While few changes in the new shipbuilding plan are evident, the U. S. Navy is still seeking to retire seven cruisers – like the USS Vicksburg – and two amphibious ships in 2015 as budget-cutting measures. (Christopher Cavas / Staff)
WASHINGTON — Rebuffed by Congress in an attempt to inactivate nine warships as a cost-cutting measure, the US Navy is set to try again – in 2015.
The effort is reflected in data tables sent by the service to Capitol Hill in advance of a Wednesday-morning hearing on acquisition plans for the Navy and Air Force. The tables, prepared to accompany the forthcoming annual 30-year shipbuilding plan, were sent to Congress this week without explanation as, according to Navy sources, the final report has yet to be approved.
The tables show few changes over last year’s shipbuilding plans, but nine additional ships appear in the retirement column planned for fiscal 2015.
Other ships also are scheduled to leave service in 2015, reflecting earlier plans, but unexpectedly, two T-AOE fast combat support ships are now on the early retirement list, one each in 2014 and 2015. Previously, the earliest T-AOE retirements weren’t scheduled until 2033.
At about 49,000 tons, the Navy’s four T-AOEs, operated by the Military Sealift Command, are some of the world’s largest and most sophisticated support ships, carrying fuel, ammunition and supplies. The high-speed ships usually accompany aircraft carrier strike groups on overseas deployments.
The renewed effort to reduce the numbers of cruisers and amphibious ships follows an initial announcement in February 2012 that, as a cost-cutting measure, the cruisers Cowpens, Anzio, Vicksburg and Port Royal would be decommissioned in 2013, with the cruisers Gettysburg, Chosin, Hue City and amphibious dock ships Whidbey Island and Tortuga following in 2014.
All were being inactivated prior to the normally-expected end of their service lives. The service looked for savings by cutting operations, canceling further modernization of the ships and reducing the need for about 3,000 sailors.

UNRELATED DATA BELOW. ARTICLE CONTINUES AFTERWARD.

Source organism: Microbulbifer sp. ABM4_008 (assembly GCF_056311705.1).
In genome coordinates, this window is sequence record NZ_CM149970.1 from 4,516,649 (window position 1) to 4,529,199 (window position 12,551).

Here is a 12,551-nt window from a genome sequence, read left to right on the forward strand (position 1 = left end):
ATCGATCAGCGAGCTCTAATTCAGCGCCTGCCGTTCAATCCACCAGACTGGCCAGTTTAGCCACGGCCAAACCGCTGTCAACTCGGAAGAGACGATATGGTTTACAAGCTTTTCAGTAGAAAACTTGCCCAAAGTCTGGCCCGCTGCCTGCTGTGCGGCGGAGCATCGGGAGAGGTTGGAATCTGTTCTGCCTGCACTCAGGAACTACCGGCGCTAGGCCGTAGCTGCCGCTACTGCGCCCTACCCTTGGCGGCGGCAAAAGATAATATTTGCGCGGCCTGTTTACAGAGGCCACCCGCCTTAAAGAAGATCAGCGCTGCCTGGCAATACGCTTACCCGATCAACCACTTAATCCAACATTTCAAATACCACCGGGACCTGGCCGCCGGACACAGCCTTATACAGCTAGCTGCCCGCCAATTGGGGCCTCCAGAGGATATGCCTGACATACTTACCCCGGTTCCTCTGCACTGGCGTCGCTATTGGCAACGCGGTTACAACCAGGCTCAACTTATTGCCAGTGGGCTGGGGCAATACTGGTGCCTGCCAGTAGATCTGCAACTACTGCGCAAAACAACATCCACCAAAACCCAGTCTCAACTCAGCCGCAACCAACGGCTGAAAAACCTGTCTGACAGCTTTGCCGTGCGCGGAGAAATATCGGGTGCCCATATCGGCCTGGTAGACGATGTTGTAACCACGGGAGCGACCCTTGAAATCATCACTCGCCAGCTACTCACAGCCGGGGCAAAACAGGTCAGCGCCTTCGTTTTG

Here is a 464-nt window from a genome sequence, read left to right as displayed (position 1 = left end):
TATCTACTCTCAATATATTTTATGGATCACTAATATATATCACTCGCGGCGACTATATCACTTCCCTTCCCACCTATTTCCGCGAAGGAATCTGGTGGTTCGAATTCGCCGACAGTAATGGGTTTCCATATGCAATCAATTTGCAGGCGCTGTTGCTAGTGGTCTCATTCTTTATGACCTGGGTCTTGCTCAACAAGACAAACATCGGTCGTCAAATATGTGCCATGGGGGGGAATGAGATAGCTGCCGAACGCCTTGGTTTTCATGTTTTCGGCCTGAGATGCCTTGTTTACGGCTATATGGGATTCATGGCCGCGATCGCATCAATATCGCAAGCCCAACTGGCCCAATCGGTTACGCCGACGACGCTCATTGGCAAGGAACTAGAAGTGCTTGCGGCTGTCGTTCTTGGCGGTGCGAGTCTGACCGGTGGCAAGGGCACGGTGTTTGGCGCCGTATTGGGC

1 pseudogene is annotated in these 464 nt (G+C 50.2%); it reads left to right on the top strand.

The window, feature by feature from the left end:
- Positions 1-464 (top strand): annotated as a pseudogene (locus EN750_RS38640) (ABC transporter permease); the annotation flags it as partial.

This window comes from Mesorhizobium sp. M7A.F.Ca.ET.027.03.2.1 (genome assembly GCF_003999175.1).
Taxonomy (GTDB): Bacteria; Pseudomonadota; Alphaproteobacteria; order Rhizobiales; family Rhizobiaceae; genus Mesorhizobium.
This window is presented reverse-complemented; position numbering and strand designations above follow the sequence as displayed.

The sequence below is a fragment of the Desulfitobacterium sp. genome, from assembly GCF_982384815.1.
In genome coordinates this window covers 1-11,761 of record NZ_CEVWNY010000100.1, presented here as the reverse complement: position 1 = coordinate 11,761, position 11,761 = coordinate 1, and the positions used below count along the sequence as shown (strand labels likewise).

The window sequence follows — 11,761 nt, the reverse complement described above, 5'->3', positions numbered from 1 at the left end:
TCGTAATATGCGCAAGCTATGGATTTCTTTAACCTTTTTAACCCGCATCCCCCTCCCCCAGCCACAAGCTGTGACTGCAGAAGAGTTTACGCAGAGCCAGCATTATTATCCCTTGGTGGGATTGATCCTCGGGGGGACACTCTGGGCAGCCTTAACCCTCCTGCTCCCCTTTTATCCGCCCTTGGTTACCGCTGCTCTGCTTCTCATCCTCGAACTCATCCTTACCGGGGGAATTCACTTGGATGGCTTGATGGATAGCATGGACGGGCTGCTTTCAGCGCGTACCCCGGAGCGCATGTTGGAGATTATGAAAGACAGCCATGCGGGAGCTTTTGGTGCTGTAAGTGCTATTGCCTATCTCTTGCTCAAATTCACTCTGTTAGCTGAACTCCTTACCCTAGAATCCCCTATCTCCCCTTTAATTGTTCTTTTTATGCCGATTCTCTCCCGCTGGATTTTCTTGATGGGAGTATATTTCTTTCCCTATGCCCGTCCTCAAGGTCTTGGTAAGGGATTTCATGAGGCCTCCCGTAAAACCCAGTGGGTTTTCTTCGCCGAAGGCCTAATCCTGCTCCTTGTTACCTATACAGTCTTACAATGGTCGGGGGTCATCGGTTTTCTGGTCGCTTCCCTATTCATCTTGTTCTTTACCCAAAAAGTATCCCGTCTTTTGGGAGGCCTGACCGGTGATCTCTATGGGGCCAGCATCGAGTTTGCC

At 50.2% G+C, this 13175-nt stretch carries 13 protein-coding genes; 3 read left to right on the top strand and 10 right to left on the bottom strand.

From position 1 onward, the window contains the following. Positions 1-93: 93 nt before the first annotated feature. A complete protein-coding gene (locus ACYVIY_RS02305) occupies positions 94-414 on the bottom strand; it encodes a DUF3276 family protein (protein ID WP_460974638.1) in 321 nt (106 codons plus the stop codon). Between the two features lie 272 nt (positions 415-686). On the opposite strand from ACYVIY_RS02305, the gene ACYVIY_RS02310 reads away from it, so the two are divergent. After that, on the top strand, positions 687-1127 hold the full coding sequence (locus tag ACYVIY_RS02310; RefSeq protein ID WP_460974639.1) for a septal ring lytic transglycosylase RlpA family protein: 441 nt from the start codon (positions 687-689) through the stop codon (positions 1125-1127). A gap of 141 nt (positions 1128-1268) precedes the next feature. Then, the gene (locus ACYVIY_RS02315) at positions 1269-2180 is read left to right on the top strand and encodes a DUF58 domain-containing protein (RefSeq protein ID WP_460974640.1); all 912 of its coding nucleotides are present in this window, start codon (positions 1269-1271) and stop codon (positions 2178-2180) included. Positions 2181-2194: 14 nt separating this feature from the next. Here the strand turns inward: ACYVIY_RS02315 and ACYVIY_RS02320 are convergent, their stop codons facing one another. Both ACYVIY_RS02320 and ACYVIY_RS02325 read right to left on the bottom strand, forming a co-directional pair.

But Congress objected to the force reductions and, in the 2013 defense authorization bill passed Jan. 1, required the Navy to keep the ships in service. But the Navy didn’t request operating funds for the ships it wanted to inactivate in 2013, and they were placed in an “operational but not funded” status.
It is not clear from the data tables if the seven cruisers and two amphibs to be decommissioned in 2015 are the same ships the Navy early planned to inactivate. But the decommissionings are sure to be a point of contention on Capitol Hill.
“If decline is a choice, this new 30-year shipbuilding plan willingly chooses to continue the slow, painful decline of American seapower,” Rep. Randy Forbes, R-Va., said Tuesday in a statement. Forbes chairs the Seapower and Projection Forces Subcommittee of the House Armed Services Committee, set to hold the Wednesday morning hearing.
“After committing to a 313-ship fleet,” Forbes continued, “this plan has the Navy headed to just 270 [in 2015] after retiring 31 vessels and only procuring 16 new ones during this time. More alarming, while this fleet is shrinking by retiring and building less major surface combatants and amphibious ships, we are artificially filling these gaps with smaller surface combatants and support vessels.
“In the decade ahead we will lean more heavily on our seapower forces to underpin our national security strategy; prioritizing a shipbuilding budget to resource this strategy should be one of our first priorities,” Forbes said in the statement.
Rear Adm. John Kirby, the service’s top spokesman, defended the service’s efforts.
“Today we provided Congress information tables from our draft 30-year shipbuilding plan,” Kirby said in a statement. “We believe the information found in these tables clearly articulates our intention to modernize and grow the fleet to our required minimum of 306 ships.
“We have been upfront and transparent about the need to decommission older ships,” Kirby continued, “while at the same introducing new and more capable platforms. Both Secretary [Ray] Mabus and Admiral [Jonathan] Greenert,” chief of naval operations, “have been clear about the need to further our success in shipbuilding. Indeed, under Secretary Mabus' leadership the Navy has put 43 new ships under contract. We look forward to working with the Congress to discuss the way forward.”